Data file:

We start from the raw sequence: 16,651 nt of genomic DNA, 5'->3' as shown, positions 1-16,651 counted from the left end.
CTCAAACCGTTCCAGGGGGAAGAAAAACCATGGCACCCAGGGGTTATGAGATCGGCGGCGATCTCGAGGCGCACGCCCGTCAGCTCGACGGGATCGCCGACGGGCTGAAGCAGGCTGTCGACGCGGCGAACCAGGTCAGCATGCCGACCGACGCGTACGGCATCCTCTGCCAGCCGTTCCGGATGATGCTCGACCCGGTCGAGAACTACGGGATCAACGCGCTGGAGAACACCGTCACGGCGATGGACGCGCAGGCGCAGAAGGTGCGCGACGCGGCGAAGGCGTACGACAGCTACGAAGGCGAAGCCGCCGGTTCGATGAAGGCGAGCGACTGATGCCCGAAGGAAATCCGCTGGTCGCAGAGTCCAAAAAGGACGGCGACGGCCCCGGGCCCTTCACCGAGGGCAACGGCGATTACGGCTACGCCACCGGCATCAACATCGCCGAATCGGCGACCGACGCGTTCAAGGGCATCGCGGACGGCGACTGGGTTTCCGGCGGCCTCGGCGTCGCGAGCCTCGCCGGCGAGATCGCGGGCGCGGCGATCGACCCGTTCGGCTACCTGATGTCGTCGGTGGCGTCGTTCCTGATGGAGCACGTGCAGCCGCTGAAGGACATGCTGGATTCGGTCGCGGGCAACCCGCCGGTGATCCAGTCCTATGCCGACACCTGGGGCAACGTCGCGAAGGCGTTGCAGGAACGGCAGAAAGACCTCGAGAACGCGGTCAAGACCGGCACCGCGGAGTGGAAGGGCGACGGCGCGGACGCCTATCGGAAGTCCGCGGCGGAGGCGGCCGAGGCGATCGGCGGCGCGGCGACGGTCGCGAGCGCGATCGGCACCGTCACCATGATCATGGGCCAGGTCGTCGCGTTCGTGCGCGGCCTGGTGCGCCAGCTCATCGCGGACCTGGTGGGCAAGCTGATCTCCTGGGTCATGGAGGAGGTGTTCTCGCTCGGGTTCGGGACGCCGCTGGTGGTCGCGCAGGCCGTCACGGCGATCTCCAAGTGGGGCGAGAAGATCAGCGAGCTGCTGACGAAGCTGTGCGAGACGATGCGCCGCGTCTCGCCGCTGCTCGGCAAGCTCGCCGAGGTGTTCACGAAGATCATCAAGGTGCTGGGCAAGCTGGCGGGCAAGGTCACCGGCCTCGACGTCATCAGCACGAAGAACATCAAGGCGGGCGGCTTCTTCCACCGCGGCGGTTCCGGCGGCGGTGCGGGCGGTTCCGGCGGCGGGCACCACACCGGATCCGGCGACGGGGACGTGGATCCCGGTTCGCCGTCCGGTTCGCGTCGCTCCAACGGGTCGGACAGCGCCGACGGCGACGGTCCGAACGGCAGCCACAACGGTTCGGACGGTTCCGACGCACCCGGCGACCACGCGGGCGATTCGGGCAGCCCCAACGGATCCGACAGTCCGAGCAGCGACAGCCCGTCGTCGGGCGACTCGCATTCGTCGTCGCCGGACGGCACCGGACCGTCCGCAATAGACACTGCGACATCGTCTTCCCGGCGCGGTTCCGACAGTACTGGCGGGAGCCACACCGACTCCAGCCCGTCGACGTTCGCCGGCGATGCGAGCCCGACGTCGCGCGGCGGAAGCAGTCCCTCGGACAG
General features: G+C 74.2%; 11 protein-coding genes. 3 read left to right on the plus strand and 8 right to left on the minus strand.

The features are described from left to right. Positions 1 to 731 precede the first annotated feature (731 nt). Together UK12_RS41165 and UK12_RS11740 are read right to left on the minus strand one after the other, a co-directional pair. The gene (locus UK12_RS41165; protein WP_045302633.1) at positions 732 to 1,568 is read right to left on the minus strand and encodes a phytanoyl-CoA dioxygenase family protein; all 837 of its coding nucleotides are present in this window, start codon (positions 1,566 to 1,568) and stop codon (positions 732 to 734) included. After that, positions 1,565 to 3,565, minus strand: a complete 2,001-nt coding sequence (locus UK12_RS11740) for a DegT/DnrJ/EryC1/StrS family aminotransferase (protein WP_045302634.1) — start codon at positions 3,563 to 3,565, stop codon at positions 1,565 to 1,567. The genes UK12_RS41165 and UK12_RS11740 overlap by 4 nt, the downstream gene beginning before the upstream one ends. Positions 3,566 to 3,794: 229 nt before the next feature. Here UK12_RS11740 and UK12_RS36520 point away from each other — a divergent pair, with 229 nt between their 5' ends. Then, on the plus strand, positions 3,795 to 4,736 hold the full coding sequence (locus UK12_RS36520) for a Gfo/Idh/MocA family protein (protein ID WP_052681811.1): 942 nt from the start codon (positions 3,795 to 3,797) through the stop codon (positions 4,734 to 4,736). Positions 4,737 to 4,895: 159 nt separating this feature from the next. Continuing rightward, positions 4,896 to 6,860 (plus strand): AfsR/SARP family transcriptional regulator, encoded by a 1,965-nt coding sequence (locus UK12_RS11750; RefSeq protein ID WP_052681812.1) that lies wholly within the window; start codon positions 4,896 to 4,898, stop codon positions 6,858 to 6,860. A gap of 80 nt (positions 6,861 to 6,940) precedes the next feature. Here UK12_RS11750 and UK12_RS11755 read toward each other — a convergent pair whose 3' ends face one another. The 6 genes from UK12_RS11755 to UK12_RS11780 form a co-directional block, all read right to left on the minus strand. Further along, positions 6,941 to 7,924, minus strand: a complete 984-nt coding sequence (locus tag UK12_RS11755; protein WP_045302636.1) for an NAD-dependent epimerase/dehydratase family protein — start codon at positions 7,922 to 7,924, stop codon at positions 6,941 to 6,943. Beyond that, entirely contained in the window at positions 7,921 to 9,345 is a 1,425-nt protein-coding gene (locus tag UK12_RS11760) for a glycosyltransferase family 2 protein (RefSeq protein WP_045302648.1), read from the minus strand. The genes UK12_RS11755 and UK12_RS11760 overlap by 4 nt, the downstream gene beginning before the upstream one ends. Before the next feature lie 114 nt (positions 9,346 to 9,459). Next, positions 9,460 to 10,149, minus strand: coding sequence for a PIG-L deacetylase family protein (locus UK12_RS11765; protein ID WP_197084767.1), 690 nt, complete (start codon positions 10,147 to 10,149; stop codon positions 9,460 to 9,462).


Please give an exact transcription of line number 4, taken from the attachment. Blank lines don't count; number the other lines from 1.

The features are described from left to right. Positions 1 to 731 precede the first annotated feature (731 nt). Together UK12_RS41165 and UK12_RS11740 are read right to left on the minus strand one after the other, a co-directional pair. The gene (locus UK12_RS41165; protein WP_045302633.1) at positions 732 to 1,568 is read right to left on the minus strand and encodes a phytanoyl-CoA dioxygenase family protein; all 837 of its coding nucleotides are present in this window, start codon (positions 1,566 to 1,568) and stop codon (positions 732 to 734) included. After that, positions 1,565 to 3,565, minus strand: a complete 2,001-nt coding sequence (locus UK12_RS11740) for a DegT/DnrJ/EryC1/StrS family aminotransferase (protein WP_045302634.1) — start codon at positions 3,563 to 3,565, stop codon at positions 1,565 to 1,567. The genes UK12_RS41165 and UK12_RS11740 overlap by 4 nt, the downstream gene beginning before the upstream one ends. Positions 3,566 to 3,794: 229 nt before the next feature. Here UK12_RS11740 and UK12_RS36520 point away from each other — a divergent pair, with 229 nt between their 5' ends. Then, on the plus strand, positions 3,795 to 4,736 hold the full coding sequence (locus UK12_RS36520) for a Gfo/Idh/MocA family protein (protein ID WP_052681811.1): 942 nt from the start codon (positions 3,795 to 3,797) through the stop codon (positions 4,734 to 4,736). Positions 4,737 to 4,895: 159 nt separating this feature from the next. Continuing rightward, positions 4,896 to 6,860 (plus strand): AfsR/SARP family transcriptional regulator, encoded by a 1,965-nt coding sequence (locus UK12_RS11750; RefSeq protein ID WP_052681812.1) that lies wholly within the window; start codon positions 4,896 to 4,898, stop codon positions 6,858 to 6,860. A gap of 80 nt (positions 6,861 to 6,940) precedes the next feature. Here UK12_RS11750 and UK12_RS11755 read toward each other — a convergent pair whose 3' ends face one another. The 6 genes from UK12_RS11755 to UK12_RS11780 form a co-directional block, all read right to left on the minus strand. Further along, positions 6,941 to 7,924, minus strand: a complete 984-nt coding sequence (locus tag UK12_RS11755; protein WP_045302636.1) for an NAD-dependent epimerase/dehydratase family protein — start codon at positions 7,922 to 7,924, stop codon at positions 6,941 to 6,943. Beyond that, entirely contained in the window at positions 7,921 to 9,345 is a 1,425-nt protein-coding gene (locus tag UK12_RS11760) for a glycosyltransferase family 2 protein (RefSeq protein WP_045302648.1), read from the minus strand. The genes UK12_RS11755 and UK12_RS11760 overlap by 4 nt, the downstream gene beginning before the upstream one ends. Before the next feature lie 114 nt (positions 9,346 to 9,459). Next, positions 9,460 to 10,149, minus strand: coding sequence for a PIG-L deacetylase family protein (locus UK12_RS11765; protein ID WP_197084767.1), 690 nt, complete (start codon positions 10,147 to 10,149; stop codon positions 9,460 to 9,462).